For each pit, a bulldozer was used to remove the topsoil to expose the clay. The pits were usually about 30m long and 15m wide, but only about 50 to 100cm deep.
Beyond this soil depth, the clay quality was usually compromised by limestone rubble prone to interfering with soil pH.
“The bulldozer would then rip the top layer of clay to help it dry out quicker."
Once the clay had dried, it took less than a minute to load 8t of clay into the Claymate, which was then unloaded in strips across the paddock’s sandy surface as the machine was towed behind a tractor.
Following spreading, the clay was incorporated into the topsoil by growers using tyne and rolling implements, such as a cultivator with harrows and a stone-roller, to break up clods and effectively incorporate the clay.
“Any clod of clay bigger than a pinhead isn’t suitable – it has to be crumbled into a fine dust for effective incorporation,” he says. Scott encouraged growers to leave the clay to naturally weather on the soil surface until late March before incorporating it.
Tricks of the trade
An important lesson learned from years of soil amelioration over such a wide area was to tackle shallow areas of non-wetting sands before deeper areas.
“Growers naturally wanted to target their worst, deep non-wetting sand areas first, and then gradually ameliorate their better, shallow non-wetting sands. However, it was better value to focus on the shallow areas because they required lower clay rates and we could ameliorate much larger areas faster.”
He says the total cost of the amelioration earthworks, including digging the pits and spreading the clay, in the late 1990s and early 2000s was about $250/ha. However, the returns are ongoing due to the long-term benefits of clay amelioration, such as the soil’s improved moisture-holding capacity, nutrient retention and organic matter content.
He says the characteristics of the clayed sandy soils are improved and paddocks treated in the 1990s are still showing benefits more than 20 years later.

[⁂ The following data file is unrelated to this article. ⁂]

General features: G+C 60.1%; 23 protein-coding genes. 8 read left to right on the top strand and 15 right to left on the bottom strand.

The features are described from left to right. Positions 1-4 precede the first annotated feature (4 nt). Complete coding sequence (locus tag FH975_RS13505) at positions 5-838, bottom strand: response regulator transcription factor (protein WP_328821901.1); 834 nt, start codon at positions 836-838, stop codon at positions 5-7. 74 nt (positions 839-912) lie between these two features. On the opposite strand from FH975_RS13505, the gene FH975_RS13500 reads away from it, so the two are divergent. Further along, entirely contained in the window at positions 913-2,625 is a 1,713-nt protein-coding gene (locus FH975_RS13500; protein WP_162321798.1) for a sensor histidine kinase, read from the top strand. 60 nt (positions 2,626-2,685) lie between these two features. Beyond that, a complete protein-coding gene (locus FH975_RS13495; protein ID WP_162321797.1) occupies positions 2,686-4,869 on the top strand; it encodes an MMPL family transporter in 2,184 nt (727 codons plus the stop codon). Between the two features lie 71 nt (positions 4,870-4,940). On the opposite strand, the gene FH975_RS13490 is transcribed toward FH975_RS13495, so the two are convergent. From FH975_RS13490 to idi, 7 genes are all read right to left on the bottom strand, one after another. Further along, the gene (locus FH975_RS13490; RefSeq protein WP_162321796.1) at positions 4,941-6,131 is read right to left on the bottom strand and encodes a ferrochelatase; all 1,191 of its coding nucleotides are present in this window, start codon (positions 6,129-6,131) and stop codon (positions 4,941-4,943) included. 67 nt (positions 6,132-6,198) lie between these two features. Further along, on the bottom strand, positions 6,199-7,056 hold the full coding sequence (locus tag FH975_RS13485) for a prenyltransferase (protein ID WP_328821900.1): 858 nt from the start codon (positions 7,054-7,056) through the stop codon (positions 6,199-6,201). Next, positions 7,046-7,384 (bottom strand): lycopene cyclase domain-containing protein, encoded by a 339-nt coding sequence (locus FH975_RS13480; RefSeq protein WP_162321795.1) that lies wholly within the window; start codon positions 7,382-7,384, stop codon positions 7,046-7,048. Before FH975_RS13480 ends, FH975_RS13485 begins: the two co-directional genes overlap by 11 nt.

Scott managed to spread clay across all the non-wetting sands on his own family farm while running the contracting venture. But his father’s retirement and Scott's acquisition of a new leased property provided the catalyst to eventually sell the business in 2003.
Clear production driver 20 years on
Scott says clay spreading on his own farm to ameliorate non-wetting sands has transformed the sandy soil quality, and in turn, the productivity of his cropping program.
He implemented clay spreading, targeting water-repellent sands, on his family’s 3075ha-property in the Karkoo district on SA’s central Eyre Peninsula in the late 1990s.
Clay was used to modify about 800ha of non-wetting sands from 1997 to 2003. “About 50 per cent of most paddocks had non-wetting sands that required clay applications,” Scott says.
He says the amelioration program has provided a range of cropping benefits in the 20 years since it was implemented.
In the past two years, these improvements have been brought into sharper focus by the family’s acquisition of leased farmland. The new untreated paddocks have allowed the Crettendens to compare crop performance on clayed and unclayed sandy country.
“Applied clay has arrested water being funnelled down through the non-wetting sand into the underlying clay layer,” he says. “Instead, surface sands are better able to retain water where it lands following the clay incorporation.”
Scott says the improved moisture-holding capacity of clayed sands has the potential to provide a four-fold increase in wheat yields – from about one to four t/ha.
The yield lift on the Crettenden farm mainly stems from the crop's ability to access more moisture in the surface soil, he says. Also contributing are two important side-effects of the increased plant-available water – improved crop germination and reduced weed pressure.
Prior to the clay works, for example, crops planted on non-wetting sands tended to germinate about a month after seeding. Germination was also patchy and infested with grass weeds, Scott says.
But the applied clay has led to faster, more-uniform crop germination on sandy soils. It has also promoted earlier germination of grass weeds, particularly brome grass, which can be controlled with knockdown herbicide applications before crop emergence. “Brome grass has disappeared from previously infested sandy areas,” he says.
Other benefits of clay amelioration are increased crop density, growth and stubble loads that help protect sandy soils from wind erosion, especially in dry seasons.
Claying has also expanded the family’s cropping options. For instance, they can grow wheat instead of barley on sandy soils.
Before claying, the low water-holding capacity of their non-wetting sands meant crops were susceptible to moisture stress late in the season. They were limited to growing barley on sands in the past because it could better compete with weeds compared with wheat, Scott says.
More information: Scott Crettenden, 0427 767 024, email@example.com